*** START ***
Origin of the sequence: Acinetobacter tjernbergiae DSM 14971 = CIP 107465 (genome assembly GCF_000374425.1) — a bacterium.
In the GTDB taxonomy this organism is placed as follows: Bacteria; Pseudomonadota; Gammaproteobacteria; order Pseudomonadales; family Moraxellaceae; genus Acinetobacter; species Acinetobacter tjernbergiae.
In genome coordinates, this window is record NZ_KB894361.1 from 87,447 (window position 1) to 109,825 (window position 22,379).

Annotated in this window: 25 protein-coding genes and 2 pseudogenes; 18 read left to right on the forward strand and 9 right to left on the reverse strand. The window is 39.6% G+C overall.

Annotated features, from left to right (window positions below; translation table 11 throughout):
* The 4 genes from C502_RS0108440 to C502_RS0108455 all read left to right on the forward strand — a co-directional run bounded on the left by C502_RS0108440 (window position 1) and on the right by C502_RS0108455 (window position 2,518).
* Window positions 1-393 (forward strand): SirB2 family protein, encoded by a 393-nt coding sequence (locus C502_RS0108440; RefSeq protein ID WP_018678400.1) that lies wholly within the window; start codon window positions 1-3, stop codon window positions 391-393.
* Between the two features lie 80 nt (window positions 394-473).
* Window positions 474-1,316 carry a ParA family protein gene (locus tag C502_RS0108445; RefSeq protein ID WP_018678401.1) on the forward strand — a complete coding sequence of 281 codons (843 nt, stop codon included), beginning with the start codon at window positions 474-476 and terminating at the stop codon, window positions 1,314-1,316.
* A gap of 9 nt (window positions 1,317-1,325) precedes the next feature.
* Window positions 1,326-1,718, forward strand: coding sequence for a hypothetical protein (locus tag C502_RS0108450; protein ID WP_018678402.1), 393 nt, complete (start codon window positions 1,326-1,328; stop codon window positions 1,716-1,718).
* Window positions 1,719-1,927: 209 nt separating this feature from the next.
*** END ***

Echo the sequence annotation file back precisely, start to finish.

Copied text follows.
Origin of the sequence: Acinetobacter tjernbergiae DSM 14971 = CIP 107465 (genome assembly GCF_000374425.1) — a bacterium.
In the GTDB taxonomy this organism is placed as follows: Bacteria; Pseudomonadota; Gammaproteobacteria; order Pseudomonadales; family Moraxellaceae; genus Acinetobacter; species Acinetobacter tjernbergiae.
In genome coordinates, this window is record NZ_KB894361.1 from 87,447 (window position 1) to 109,825 (window position 22,379).

Annotated in this window: 25 protein-coding genes and 2 pseudogenes; 18 read left to right on the forward strand and 9 right to left on the reverse strand. The window is 39.6% G+C overall.

Annotated features, from left to right (window positions below; translation table 11 throughout):
* The 4 genes from C502_RS0108440 to C502_RS0108455 all read left to right on the forward strand — a co-directional run bounded on the left by C502_RS0108440 (window position 1) and on the right by C502_RS0108455 (window position 2,518).
* Window positions 1-393 (forward strand): SirB2 family protein, encoded by a 393-nt coding sequence (locus C502_RS0108440; RefSeq protein ID WP_018678400.1) that lies wholly within the window; start codon window positions 1-3, stop codon window positions 391-393.
* Between the two features lie 80 nt (window positions 394-473).
* Window positions 474-1,316 carry a ParA family protein gene (locus tag C502_RS0108445; RefSeq protein ID WP_018678401.1) on the forward strand — a complete coding sequence of 281 codons (843 nt, stop codon included), beginning with the start codon at window positions 474-476 and terminating at the stop codon, window positions 1,314-1,316.
* A gap of 9 nt (window positions 1,317-1,325) precedes the next feature.
* Window positions 1,326-1,718, forward strand: coding sequence for a hypothetical protein (locus tag C502_RS0108450; protein ID WP_018678402.1), 393 nt, complete (start codon window positions 1,326-1,328; stop codon window positions 1,716-1,718).
* Window positions 1,719-1,927: 209 nt separating this feature from the next.